“Soulless” (The Parasol Protectorate Series 1)

Soulless (The Parasol Protectorate Series 1)
By: Gail Carriger
(http://gailcarriger.com)
Orbit Books 2009

Alexia Tarabotti wields two great weapons: a custom parasol and the fact that she’s soulless. Up against mysterious incidents that frighten vampire queens and get under werewolves’ skin, will Alexia’s ability to cancel out any supernatural powers be enough? More importantly, will her spinster reputation survive her investigatory antics? And just how provoking can Queen Victoria’s werewolf agent, the Earl of Woolsey, become for this stubborn, intelligent lady when they must work together?

Gail Carriger’s novel works like an English scone smothered, or jammed, with humor. The light overall feel and humorous quirks tie the whole thing together and make Soulless good, quick travel reading. However, beneath all that fun lies a very solid and interesting world. The thoroughly thought-out details seem a bit dense at first, but the precocious characters and Carriger’s humorous jam balance it out well. The romance works well within the plot. The characters are engaging, and left with plenty of room to grow in the sequels. While not taking the most unpredictable route, the mystery unfolds with aplomb and drives a good pace. An excellent book to read over tea or when in need of a fun, supernatural escape, Soulless holds a world I would like to visit again.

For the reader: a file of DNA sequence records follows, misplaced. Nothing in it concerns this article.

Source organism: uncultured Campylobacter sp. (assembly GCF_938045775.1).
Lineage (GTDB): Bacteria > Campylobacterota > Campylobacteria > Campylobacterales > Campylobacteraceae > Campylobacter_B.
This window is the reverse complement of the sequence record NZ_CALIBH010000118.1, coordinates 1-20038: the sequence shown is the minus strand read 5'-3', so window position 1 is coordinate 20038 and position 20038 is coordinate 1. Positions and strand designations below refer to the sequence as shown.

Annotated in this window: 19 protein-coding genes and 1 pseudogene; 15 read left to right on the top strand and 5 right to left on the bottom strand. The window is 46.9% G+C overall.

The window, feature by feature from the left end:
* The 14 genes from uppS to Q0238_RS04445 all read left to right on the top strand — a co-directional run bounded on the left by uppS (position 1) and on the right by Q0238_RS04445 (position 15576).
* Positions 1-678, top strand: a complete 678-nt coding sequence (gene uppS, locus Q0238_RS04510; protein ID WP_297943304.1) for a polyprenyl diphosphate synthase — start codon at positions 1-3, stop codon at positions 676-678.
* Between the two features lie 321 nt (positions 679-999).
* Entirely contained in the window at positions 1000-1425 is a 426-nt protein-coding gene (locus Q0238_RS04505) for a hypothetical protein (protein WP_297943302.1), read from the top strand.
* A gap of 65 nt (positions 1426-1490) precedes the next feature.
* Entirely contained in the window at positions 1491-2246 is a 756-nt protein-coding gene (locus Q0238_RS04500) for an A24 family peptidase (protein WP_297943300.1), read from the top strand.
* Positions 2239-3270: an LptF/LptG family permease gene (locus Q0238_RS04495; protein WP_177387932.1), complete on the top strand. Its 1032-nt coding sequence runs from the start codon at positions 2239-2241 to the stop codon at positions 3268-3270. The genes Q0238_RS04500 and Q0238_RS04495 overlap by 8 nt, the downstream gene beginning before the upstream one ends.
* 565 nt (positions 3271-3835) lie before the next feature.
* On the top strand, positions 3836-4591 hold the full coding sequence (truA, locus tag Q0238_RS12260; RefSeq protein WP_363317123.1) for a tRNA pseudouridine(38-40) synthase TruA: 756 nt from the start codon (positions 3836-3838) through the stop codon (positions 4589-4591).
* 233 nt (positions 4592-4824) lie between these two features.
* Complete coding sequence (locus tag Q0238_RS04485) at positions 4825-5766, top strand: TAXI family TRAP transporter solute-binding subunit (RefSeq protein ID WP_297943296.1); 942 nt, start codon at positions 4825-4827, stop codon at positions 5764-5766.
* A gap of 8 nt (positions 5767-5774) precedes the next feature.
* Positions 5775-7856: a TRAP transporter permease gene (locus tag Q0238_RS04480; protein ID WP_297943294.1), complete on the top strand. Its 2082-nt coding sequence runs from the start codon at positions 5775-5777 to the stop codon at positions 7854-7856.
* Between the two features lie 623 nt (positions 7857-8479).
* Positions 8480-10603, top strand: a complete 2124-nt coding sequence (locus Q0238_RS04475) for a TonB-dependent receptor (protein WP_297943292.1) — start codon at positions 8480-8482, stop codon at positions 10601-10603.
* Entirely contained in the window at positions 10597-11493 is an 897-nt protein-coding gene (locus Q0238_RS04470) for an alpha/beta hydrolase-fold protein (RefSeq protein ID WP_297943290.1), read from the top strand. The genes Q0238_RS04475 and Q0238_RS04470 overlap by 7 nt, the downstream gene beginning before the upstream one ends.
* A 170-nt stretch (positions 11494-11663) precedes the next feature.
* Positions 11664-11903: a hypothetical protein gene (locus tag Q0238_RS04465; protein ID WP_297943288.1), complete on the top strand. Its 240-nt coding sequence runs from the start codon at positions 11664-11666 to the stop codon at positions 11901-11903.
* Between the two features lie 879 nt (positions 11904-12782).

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“Too Human”

“Too Human”

I would just like to get some sleep,
all tossed upon tasks so grimy and deep-
If I could take one step at a time I would,
but I seem to just swish around all this “should.”

It might be safe on this ocean floor,
but there’s a lot of pressure against my door-
If in a palace there’d be room to explore,
or maybe to rest up on the sandy shore…

But life is a witch who makes it a fact
that few can rise without a contract,
and I’m just a girl without much choice,
but to spend days without my true voice.

It’s an awkward sort of life transition,
without a solid stance or position,
Even with someone to hold my hand,
it’s hard to stand firm in this strange land.